Who woulda thunk that with Santonio Holmes and Ted Ginn, Jr. on the field that Billy Pittman would emerge as the game's leading receiver (130 yards on five receptions). Meanwhile, Sweed's fourth-quarter TD reception was the first of his career. I asked Brown what kind of statement his receivers made in Columbus.

"I thought Limas and Billy for sure played the best game they have ever played," he said. "What a catch by Limas down in the end zone. Billy made two or three great plays and that's the first time Billy's played a lot. I thought that one of the throws that Vince made on third-and-12 (in the fourth quarter) to Brian Carter was a huge play. We felt like we weren't in sync at times tonight and things weren't as smooth, but give Ohio State credit for some of that, but we're really proud of our guys."

Ohio State coach Jim Tressel is still trying to figure out what to do with Ginn. The sophomore was held to just nine yards (nine!) on two receptions and lost two yards on his only rushing attempt. As expected, Tressel went with a pair of signalcallers. Zwick got the start (9-of-15 for 66 yards) while fleet-footed Troy Smith (5-of-11 for 78 yards) came in in relief.

"We had a lot of opportunities and we didn't take advantage of them," Smith said. "There were a lot of things we needed to do tonight that we were not able to do. My hat goes off to Texas. They did some things and were able to capitalize."

The biggest defensive play of the night belonged to sophomore Drew Kelson who, after logging just his second career start at SLB, forced a QB Justin Zwick fumble that Robison recovered and returned nine yards to the OSU 21 just as the Buckeyes were eyeing a game-winning FG. FS Michael Griffin led the Horns with 10 stops while DE Tim Crowder enjoyed (arguably) his finest day in a Longhorn uniform. The junior contributed two sacks (his first two of the season) and seven tackles.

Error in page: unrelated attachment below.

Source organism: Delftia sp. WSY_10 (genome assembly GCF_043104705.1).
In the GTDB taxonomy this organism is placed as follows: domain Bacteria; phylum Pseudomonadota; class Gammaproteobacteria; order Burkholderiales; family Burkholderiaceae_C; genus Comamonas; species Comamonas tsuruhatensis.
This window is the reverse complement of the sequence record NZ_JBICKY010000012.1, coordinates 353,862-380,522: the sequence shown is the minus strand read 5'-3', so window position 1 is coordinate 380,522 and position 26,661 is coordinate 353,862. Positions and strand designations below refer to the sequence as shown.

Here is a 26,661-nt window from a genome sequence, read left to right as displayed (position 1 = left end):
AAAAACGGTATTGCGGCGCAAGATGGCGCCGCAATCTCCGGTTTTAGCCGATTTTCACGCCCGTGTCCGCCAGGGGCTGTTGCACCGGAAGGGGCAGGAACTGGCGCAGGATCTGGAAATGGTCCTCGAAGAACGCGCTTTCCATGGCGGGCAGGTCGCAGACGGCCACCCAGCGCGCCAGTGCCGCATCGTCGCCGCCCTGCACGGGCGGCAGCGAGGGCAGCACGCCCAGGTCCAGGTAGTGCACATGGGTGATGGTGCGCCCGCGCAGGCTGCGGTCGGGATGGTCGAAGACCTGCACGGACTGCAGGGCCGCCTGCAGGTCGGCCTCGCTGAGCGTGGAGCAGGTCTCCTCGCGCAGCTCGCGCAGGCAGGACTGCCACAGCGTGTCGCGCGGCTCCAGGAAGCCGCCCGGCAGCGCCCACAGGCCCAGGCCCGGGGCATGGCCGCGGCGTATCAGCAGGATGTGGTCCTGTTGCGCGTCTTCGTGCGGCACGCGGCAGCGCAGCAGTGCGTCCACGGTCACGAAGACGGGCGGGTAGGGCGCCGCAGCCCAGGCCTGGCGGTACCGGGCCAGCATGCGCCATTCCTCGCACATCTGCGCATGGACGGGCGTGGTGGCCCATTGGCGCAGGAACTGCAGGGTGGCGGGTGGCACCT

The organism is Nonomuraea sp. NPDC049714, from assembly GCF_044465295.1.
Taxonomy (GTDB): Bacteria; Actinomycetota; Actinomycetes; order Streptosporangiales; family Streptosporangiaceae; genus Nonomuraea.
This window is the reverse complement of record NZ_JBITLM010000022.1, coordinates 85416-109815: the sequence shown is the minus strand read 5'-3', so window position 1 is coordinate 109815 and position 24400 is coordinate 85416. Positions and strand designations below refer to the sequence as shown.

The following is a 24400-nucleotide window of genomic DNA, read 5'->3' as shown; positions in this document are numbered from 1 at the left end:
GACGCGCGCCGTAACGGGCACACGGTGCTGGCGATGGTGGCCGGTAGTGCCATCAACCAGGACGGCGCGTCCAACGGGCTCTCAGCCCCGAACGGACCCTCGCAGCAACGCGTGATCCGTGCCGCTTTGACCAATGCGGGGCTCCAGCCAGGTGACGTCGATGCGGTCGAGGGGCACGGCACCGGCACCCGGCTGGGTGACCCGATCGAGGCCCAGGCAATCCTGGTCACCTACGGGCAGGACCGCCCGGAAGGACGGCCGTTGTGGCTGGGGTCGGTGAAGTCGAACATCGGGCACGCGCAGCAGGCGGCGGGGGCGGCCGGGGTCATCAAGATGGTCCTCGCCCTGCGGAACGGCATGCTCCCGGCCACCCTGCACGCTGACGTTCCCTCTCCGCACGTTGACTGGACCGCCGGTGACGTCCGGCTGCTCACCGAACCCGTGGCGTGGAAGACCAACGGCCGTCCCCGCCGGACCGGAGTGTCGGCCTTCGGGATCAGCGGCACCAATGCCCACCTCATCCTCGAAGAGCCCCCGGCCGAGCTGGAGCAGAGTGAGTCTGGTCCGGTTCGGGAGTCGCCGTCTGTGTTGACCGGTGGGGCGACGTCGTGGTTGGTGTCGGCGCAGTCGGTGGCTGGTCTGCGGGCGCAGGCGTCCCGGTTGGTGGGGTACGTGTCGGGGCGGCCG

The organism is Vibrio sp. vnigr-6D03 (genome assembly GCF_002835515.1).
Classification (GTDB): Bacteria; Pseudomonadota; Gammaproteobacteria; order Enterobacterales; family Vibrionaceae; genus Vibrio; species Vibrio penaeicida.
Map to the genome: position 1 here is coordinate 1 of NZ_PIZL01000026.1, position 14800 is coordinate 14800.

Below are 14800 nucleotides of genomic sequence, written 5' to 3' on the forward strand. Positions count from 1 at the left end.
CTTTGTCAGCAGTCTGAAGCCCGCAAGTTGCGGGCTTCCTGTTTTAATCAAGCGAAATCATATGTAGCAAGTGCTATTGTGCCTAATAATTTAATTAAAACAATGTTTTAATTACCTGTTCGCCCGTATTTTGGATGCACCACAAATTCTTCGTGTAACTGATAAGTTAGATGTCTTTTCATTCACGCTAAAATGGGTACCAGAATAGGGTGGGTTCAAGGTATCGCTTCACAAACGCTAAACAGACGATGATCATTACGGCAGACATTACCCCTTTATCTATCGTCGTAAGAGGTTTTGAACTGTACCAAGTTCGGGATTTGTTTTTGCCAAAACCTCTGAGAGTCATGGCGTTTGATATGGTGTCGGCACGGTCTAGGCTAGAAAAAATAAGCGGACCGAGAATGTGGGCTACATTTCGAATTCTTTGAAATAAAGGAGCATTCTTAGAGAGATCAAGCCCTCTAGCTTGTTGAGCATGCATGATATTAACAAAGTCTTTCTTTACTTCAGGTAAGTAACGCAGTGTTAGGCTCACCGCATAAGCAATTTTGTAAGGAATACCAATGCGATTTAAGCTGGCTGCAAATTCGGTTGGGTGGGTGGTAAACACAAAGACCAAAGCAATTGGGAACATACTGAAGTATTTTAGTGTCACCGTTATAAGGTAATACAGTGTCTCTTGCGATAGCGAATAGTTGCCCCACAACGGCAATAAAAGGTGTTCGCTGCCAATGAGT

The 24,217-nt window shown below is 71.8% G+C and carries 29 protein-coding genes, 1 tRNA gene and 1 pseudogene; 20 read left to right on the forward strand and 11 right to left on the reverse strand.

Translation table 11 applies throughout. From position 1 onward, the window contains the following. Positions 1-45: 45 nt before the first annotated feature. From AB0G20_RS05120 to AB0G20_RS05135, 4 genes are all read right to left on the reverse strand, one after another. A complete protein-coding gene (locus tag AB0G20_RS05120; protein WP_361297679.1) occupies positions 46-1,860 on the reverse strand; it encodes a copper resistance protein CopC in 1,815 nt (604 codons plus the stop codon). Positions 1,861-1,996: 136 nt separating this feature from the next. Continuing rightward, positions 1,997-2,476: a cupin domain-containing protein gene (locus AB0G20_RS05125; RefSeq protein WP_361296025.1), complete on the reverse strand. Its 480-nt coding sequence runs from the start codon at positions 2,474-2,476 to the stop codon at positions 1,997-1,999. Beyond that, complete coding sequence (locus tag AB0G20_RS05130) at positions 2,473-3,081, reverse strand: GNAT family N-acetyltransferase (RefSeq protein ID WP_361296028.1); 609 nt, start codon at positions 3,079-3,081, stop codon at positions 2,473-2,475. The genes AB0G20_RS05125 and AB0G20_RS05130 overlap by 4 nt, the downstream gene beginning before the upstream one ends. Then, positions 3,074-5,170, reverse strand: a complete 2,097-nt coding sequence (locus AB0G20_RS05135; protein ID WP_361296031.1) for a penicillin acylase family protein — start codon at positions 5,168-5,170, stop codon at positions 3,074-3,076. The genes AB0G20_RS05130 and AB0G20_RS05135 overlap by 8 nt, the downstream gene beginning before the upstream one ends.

Junior RB Selvin Young left the game with a sprained left ankle and did not return. Freshman RB Jamaal Charles finished with 69 yards receiving on six grabs and 26 yards rushing on 10 carries.

Senior David Pino replaced Richmond McGee as Texas' FG kicker and went 3-for-3 on the night. He also made two crucial PATs, including the one that gave Texas the lead for good with 2:37 remaining.

The Buckeyes dropped two passes on their opening possession, setting up a 43-yard punt as the Horns took over on their own 12. VY picked up 52 of the 64-yard, 11-play drive, including a 32-yard scamper on 2nd-and-5 from the Longhorn 30. (Credit FL Brian Carter with a clearing, down field block.) Mixing pass and run (five of each), the result was a 42-yard David Pino FG as the Horns took the early lead with 4:57 eclipsed from the opening frame.

The Buckeyes picked up a first down on their second possession of the contest when Zwick found Santonio Holmes for eight (the Horns showed a nickel package for the first time this season) on 3rd-and-5 from their own 31. DE Brian Robison caught Zwick from behind on 3rd-and-6, setting up a 37-yard punt.